U1 Day 15-16: PD Discussion Topic


#21

I will use something other than food for the directions, to avoid the issues with allergies.

Some students could write instructions to a specific part of the school and have another student follow them, taking a photo of where the instructions really sent them. I’d probably have simultaneous, in-class activity so that I don’t have a whole class in the halls at the same time. Students could then revise their instructions, based on results.

The type of instructions could vary for different groups within the class: some giving directions for a place in the school, others give directions for drawing a picture without seeing it, others for creating things from Legos, for example.

I also like the idea of modifying instructions, as listed by @jkim.


#22

I was in the summer PD that did the paper airplane instead of PB&J. It worked well. Another idea that people mentioned was giving directions to a specific place in the school, which would be great in our building as 1/4 of it is closed for renovations. I like both of these ideas as a substitute.
I also think it is reasonable for the students to be called on one at a time to give the steps while I demonstrate at the front of the room. The first few will be rough, but then they should get better as they hear/see the results of the previous steps.


#23

Since I teach Gaming and Sim I tried to teach the concepts of a computer language as well. Very similarly, I had the students try to understand how instructions need to be specific. At the time I had a piece of paper in my hand and I wanted to set the piece of paper on my desk. I then told the students that I was the computer (in this case a robot) and needed instructions to set the paper on the desk. Asking each student, I had them give me instructions. When the instructions were not specific enough I told them I did not understand. When the instructions conflicted (such as moving my right foot in the wrong direction that would cause me to fall I would tell then that the computer just crashed). This exercise was simple and I could manage how flexible I wanted to be with the students…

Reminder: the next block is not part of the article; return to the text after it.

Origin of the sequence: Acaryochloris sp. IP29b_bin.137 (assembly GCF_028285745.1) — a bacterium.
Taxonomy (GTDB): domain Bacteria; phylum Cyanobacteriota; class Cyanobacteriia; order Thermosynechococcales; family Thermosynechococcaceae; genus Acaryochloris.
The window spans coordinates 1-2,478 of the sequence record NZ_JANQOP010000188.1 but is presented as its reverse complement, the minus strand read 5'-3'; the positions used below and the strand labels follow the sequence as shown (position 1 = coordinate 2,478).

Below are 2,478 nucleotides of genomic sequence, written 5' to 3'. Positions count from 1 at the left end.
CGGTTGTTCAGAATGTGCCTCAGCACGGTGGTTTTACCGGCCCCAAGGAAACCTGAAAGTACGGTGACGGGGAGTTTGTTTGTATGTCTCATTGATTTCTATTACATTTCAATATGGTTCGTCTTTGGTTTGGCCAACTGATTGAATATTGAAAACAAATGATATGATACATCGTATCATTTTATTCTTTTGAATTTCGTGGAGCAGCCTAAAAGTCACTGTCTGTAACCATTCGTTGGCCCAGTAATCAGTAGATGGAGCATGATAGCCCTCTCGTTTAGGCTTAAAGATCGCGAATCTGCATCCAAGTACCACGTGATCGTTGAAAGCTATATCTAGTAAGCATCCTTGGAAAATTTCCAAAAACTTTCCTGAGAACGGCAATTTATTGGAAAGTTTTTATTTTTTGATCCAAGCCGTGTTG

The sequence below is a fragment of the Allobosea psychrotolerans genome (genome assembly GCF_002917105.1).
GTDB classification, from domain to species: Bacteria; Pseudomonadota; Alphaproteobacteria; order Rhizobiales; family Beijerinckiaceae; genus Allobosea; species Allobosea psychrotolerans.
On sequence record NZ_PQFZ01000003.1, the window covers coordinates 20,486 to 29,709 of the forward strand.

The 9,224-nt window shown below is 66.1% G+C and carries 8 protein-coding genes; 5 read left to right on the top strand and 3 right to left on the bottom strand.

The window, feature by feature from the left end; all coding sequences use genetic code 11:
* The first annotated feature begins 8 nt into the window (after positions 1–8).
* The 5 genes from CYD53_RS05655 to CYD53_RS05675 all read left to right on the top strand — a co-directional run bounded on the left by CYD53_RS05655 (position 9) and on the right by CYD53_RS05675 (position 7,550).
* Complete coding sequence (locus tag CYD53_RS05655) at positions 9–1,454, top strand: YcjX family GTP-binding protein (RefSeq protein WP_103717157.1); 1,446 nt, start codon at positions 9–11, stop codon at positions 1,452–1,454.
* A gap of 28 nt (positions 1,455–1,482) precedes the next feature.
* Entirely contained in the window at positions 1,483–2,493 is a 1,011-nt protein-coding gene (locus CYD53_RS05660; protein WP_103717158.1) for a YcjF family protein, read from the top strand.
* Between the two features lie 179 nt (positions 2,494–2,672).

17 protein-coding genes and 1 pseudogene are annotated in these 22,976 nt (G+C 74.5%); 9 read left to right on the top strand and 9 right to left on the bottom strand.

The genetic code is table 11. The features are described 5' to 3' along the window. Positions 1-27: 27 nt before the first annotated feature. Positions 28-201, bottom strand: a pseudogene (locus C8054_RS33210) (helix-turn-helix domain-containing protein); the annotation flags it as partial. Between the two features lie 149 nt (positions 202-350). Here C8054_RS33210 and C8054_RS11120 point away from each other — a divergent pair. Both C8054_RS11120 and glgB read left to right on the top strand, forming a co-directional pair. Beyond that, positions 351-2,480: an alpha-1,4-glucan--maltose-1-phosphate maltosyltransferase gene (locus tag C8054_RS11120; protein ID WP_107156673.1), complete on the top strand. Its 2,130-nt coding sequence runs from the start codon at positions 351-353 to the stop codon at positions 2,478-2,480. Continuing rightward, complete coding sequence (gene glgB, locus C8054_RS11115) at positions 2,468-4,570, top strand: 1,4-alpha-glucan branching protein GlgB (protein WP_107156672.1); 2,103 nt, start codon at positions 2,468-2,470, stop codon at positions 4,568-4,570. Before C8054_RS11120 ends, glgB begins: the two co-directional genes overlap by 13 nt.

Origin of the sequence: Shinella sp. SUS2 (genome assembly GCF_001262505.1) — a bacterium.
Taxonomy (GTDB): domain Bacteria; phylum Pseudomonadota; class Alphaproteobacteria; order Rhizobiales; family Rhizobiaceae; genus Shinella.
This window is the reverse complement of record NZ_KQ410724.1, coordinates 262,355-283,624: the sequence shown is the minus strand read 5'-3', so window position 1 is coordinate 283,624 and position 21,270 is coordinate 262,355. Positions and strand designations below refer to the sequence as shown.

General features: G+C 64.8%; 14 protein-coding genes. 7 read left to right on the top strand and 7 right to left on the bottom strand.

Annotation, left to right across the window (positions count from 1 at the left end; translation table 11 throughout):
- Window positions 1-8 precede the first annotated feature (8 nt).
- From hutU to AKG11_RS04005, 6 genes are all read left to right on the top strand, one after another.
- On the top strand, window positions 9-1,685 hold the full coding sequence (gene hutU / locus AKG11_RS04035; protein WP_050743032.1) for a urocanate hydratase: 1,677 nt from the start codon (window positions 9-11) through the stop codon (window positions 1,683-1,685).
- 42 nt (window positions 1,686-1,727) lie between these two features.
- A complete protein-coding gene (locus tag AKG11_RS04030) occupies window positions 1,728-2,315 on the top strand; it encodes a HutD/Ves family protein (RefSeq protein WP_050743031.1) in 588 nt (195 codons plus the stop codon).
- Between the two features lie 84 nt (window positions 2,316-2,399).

The students had fun looking at me behaving like a robot nd I think some of them gve me instructions so I would fall on purpose. : )


#24

For this lesson I will use the paper airplane as an alternative. I may have students give only written instructions the first time. Let them refine their instructions after their partner follows their instructions. I may repeat the activity and have students only use pictures/diagrams as their instructions (no words). Maybe compare and discuss pros and cons and what would be an ideal set of instructions. Also discuss ambiguity and how to deal wit that issue.


#25

I am planning on using paper airplanes as the alternative. After the initial set of instructions, I will have students begin by defining certain terms in the directions before writing the directions. This will make a connection to coding.


#26

For this lesson I will use legos and/or VEX robot parts. Food is an engaging manipulative, but the cost, mess, and potential allergies present obstacles. I think a bucket full of legos, tinkertoys, or lincoln logs can achieve the same learning objective as the PB&J sandwich algorithm. I will select one or two student algorithms to “build” under the document camera and see what is created


#27

Students use Algorithms in their math classes. I would like to begin the Algorithmic discussion by having students think about how they use Algorithms already and then introduce the new concept of Computer Program Algorithms and build upon it.


#28

we had this exact discussion during our PD! We came up with a few ideas. Ham and cheese sandwich, substituting nutella for peanut butter. However, my favorite was making S’more!

2 grahams crackers
marshmallow fluff
chocolate spread
YUMMY! Everyone wins on this one :smile:


#29

A year or two ago I met a dance teacher that showed me some examples of dance notation, and it made me wonder whether computers equipped with motion capture devices could output a human-readable notation? I think the obvious implication is yes, granted each motion could be clearly discerned and labelled, or approximately described to account for combination variants in movement that haven’t been “named” yet.